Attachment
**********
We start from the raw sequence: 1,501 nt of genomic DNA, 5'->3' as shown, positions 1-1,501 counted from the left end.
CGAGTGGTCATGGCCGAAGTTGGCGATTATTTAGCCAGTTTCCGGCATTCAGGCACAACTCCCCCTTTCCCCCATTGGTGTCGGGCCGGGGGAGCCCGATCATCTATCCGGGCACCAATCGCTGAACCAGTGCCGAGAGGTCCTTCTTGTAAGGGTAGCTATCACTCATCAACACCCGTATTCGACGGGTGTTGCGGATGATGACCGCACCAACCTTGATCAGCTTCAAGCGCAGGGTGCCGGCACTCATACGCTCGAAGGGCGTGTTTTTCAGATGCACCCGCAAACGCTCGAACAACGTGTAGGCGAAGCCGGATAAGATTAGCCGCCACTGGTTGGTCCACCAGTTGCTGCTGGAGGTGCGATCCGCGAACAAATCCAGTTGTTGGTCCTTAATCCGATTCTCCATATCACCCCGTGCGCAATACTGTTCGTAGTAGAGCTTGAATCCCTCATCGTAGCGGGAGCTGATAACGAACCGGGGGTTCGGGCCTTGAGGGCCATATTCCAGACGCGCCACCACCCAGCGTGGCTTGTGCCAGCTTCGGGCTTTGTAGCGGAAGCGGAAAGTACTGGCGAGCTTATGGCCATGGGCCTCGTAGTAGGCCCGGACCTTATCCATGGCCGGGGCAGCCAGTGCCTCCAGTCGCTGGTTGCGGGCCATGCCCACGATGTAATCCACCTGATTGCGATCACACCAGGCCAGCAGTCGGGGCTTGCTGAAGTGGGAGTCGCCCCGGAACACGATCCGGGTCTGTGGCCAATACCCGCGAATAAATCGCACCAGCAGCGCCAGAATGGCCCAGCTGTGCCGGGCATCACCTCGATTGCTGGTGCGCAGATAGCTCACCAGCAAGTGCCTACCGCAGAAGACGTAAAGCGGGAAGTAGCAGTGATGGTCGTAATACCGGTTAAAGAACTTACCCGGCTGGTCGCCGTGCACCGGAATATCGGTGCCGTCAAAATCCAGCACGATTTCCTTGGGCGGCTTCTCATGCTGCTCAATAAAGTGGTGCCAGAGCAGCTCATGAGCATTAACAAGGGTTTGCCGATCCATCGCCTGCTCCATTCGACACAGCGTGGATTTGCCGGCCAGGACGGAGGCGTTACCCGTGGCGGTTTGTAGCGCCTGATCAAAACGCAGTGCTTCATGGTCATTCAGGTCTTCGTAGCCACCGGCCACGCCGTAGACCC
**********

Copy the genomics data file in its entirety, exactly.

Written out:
We start from the raw sequence: 1,501 nt of genomic DNA, 5'->3' as shown, positions 1-1,501 counted from the left end.
CGAGTGGTCATGGCCGAAGTTGGCGATTATTTAGCCAGTTTCCGGCATTCAGGCACAACTCCCCCTTTCCCCCATTGGTGTCGGGCCGGGGGAGCCCGATCATCTATCCGGGCACCAATCGCTGAACCAGTGCCGAGAGGTCCTTCTTGTAAGGGTAGCTATCACTCATCAACACCCGTATTCGACGGGTGTTGCGGATGATGACCGCACCAACCTTGATCAGCTTCAAGCGCAGGGTGCCGGCACTCATACGCTCGAAGGGCGTGTTTTTCAGATGCACCCGCAAACGCTCGAACAACGTGTAGGCGAAGCCGGATAAGATTAGCCGCCACTGGTTGGTCCACCAGTTGCTGCTGGAGGTGCGATCCGCGAACAAATCCAGTTGTTGGTCCTTAATCCGATTCTCCATATCACCCCGTGCGCAATACTGTTCGTAGTAGAGCTTGAATCCCTCATCGTAGCGGGAGCTGATAACGAACCGGGGGTTCGGGCCTTGAGGGCCATATTCCAGACGCGCCACCACCCAGCGTGGCTTGTGCCAGCTTCGGGCTTTGTAGCGGAAGCGGAAAGTACTGGCGAGCTTATGGCCATGGGCCTCGTAGTAGGCCCGGACCTTATCCATGGCCGGGGCAGCCAGTGCCTCCAGTCGCTGGTTGCGGGCCATGCCCACGATGTAATCCACCTGATTGCGATCACACCAGGCCAGCAGTCGGGGCTTGCTGAAGTGGGAGTCGCCCCGGAACACGATCCGGGTCTGTGGCCAATACCCGCGAATAAATCGCACCAGCAGCGCCAGAATGGCCCAGCTGTGCCGGGCATCACCTCGATTGCTGGTGCGCAGATAGCTCACCAGCAAGTGCCTACCGCAGAAGACGTAAAGCGGGAAGTAGCAGTGATGGTCGTAATACCGGTTAAAGAACTTACCCGGCTGGTCGCCGTGCACCGGAATATCGGTGCCGTCAAAATCCAGCACGATTTCCTTGGGCGGCTTCTCATGCTGCTCAATAAAGTGGTGCCAGAGCAGCTCATGAGCATTAACAAGGGTTTGCCGATCCATCGCCTGCTCCATTCGACACAGCGTGGATTTGCCGGCCAGGACGGAGGCGTTACCCGTGGCGGTTTGTAGCGCCTGATCAAAACGCAGTGCTTCATGGTCATTCAGGTCTTCGTAGCCACCGGCCACGCCGTAGACCC